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Home2 Suites: Is it extended-stay?
March 17 2011

The new brand’s first property is a big hit, but it does raise questions about the exact definition of an extended-stay hotel.

Highlights
  • Without a countertop burner, Hilton Worldwide’s newest brand challenges the conventional definition of extended stay.
  • Home2 Suites provides plenty of unique points and a sustainability story that should play well with consumers.
  • Now that the first Home2 Suites is open, brand executives believe the 77-property development pipeline will grow rapidly.

The Home2 Suites in Fayetteville, North Carolina, was built by LBA Hospitality and sold to Apple REIT. It’s the first property for the brand, which was announced in January 2009.

Hilton Worldwide officially unveiled its first Home2 Suites by Hilton property this week. On Wednesday, it was the trade media’s turn to take a look at the 118-room property in Fayetteville, North Carolina, and I was pleasantly surprised by what I saw.

Hilton’s newest brand is fresh, roomy and efficient. It’s a place I would take my family and be comfortable while traveling on business. This first Home2 Suites property features a sustainability story line and has enough twists on traditional hotel offerings to make it anything but a copycat brand in a sea of me-toos.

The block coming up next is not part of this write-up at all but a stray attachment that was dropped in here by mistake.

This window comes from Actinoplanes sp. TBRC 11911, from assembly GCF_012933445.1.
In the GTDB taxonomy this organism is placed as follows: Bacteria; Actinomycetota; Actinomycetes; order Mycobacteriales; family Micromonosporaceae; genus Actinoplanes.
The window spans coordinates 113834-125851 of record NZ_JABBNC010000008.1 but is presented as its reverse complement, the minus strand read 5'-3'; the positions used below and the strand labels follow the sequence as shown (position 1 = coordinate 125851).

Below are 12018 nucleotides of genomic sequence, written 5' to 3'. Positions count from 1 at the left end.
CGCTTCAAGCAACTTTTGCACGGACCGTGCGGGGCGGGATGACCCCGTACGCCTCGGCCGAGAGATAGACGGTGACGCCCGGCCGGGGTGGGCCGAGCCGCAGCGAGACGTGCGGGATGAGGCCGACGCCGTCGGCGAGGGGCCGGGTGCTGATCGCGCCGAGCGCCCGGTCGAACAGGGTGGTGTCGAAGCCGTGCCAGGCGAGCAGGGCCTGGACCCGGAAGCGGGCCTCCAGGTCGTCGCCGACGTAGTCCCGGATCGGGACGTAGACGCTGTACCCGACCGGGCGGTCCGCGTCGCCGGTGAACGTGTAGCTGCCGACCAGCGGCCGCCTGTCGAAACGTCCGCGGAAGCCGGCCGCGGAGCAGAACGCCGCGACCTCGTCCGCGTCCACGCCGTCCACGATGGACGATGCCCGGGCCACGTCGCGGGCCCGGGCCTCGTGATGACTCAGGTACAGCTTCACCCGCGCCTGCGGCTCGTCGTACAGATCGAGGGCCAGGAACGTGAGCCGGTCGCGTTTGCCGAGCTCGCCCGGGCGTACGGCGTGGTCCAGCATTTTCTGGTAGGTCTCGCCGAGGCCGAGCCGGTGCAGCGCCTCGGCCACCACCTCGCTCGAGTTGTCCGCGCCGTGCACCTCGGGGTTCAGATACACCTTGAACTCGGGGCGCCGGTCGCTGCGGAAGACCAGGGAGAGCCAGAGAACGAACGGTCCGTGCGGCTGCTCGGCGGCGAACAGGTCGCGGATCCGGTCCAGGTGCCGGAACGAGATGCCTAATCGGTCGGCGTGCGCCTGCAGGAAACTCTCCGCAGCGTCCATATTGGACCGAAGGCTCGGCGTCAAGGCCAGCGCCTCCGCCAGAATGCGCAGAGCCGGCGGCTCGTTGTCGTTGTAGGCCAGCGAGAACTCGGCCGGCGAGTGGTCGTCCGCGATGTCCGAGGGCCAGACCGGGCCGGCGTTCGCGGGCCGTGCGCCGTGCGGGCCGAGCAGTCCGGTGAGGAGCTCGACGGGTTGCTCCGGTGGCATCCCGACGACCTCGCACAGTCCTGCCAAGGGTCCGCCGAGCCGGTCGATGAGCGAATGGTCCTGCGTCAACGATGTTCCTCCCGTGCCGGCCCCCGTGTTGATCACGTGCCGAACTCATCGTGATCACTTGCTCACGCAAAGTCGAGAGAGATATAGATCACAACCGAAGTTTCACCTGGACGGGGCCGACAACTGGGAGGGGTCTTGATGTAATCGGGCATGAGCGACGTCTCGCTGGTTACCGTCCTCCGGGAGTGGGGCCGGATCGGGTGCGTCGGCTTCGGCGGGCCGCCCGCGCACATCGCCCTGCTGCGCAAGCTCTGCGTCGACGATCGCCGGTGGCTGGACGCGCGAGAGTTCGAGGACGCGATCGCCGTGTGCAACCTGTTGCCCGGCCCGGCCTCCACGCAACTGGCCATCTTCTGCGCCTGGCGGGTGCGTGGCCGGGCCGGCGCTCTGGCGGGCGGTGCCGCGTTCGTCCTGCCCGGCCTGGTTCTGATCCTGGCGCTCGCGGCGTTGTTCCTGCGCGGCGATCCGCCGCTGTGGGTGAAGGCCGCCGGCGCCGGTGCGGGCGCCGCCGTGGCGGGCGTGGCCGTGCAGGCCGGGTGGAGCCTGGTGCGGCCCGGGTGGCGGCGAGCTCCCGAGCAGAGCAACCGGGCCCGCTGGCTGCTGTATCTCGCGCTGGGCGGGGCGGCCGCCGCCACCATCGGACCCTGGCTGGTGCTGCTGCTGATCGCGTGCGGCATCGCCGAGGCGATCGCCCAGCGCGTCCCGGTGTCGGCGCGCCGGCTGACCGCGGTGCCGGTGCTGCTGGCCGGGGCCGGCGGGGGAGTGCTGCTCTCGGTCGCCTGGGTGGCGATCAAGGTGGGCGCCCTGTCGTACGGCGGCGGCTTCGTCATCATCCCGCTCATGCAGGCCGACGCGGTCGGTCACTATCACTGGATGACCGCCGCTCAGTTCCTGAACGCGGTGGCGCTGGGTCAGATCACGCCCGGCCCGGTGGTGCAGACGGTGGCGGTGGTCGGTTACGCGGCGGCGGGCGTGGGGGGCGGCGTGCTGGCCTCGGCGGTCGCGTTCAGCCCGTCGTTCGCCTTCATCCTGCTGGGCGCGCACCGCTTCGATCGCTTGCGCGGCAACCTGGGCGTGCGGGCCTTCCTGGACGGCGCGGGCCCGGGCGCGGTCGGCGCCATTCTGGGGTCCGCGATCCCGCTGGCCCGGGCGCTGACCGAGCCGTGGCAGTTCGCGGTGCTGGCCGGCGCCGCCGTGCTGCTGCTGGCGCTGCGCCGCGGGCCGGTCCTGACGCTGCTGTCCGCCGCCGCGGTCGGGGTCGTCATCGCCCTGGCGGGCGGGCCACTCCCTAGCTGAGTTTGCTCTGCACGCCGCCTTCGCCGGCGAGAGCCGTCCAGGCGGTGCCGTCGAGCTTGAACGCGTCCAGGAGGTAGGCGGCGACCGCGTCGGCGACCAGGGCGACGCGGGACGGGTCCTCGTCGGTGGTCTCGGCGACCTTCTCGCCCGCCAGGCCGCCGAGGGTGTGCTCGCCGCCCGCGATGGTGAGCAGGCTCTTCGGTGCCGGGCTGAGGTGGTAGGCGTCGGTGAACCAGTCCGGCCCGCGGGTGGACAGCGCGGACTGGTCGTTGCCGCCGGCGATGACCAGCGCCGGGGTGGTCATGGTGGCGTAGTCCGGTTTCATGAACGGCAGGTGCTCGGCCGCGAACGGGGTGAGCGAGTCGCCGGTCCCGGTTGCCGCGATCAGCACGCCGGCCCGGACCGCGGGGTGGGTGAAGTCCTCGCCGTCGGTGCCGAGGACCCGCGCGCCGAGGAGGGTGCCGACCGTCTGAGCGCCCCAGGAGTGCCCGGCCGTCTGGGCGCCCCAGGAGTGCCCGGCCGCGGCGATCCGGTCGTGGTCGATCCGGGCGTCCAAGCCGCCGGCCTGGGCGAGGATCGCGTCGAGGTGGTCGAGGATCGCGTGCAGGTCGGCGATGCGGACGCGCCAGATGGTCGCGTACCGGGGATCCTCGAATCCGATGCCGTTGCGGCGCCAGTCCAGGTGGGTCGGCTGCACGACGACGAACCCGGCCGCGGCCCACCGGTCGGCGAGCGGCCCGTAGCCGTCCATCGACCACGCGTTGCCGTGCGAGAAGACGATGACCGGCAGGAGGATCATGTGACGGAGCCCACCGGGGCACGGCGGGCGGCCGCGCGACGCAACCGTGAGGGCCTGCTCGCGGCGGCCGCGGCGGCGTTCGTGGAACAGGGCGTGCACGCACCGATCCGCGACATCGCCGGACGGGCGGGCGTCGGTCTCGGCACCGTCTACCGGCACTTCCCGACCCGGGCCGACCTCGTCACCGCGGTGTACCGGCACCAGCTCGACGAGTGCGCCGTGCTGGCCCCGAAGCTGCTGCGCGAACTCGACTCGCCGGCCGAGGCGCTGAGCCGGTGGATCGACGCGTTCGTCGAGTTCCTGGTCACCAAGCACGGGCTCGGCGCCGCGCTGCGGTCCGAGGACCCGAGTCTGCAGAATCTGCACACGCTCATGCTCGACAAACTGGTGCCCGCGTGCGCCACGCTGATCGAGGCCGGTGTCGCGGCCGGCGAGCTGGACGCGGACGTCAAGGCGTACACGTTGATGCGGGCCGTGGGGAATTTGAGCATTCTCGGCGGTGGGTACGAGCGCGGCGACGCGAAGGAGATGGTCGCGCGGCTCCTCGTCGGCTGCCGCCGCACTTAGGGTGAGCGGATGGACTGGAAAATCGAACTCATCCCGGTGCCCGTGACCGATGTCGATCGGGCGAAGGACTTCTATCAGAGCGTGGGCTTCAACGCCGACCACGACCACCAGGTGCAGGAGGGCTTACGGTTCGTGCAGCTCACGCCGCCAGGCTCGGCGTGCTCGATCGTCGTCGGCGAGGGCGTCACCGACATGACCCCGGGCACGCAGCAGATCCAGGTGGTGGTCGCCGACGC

In one regard, Home2 Suites might be on a mission to change the extended-stay segment. Literally.

Bucking the extended-stay trend
Two characteristics have long defined an extended-stay hotel: guests who stay five nights or more and a countertop burner. Home2 Suites has the first one covered: The first guest who checked in when the property opened on 3 February had a reservation for 65 days. The second characteristic is where Home2 Suites is bucking the trend. It has no countertop burner, although an induction burner is available at the front desk for guests who want to do some old-fashioned cooking. Otherwise, they’re left with a microwave oven.

Bill Duncan, the brand leader for Home2 Suites and its sister brand Homewood Suites (which does have in-room countertop burners), said the decision to not have the feature in the new brand was an easy one.

Hilton’s research indicates a countertop burner is low on the list of priorities for extended-stay guests, Duncan said. Topping the list is space, then a full-size refrigerator, then a microwave, then a dishwasher. A countertop burner was way down on the list, he added.

“We really tried to understand what the customers value, and they said space is at the top of their list,” Duncan said. “We made the decision that it was something we could get rid of in lieu of more counter space.”

He also said many jurisdictions frown on the countertop burners and zoning often is not approved for hotels with such a feature.

The move could create plenty of confusion in the extended-stay classification system, so it will bear watching.


Other features
In the meantime, the Fayetteville hotel (built by LBA Hospitality and sold to Apple REIT while LBA maintains the management contract) has some interesting features. From the signature multi-color beacon at the top of the building to the walking trail around the perimeter of the lot to the in-room Herman Miller ergonomic chair, the property offers things that will stand out to guests.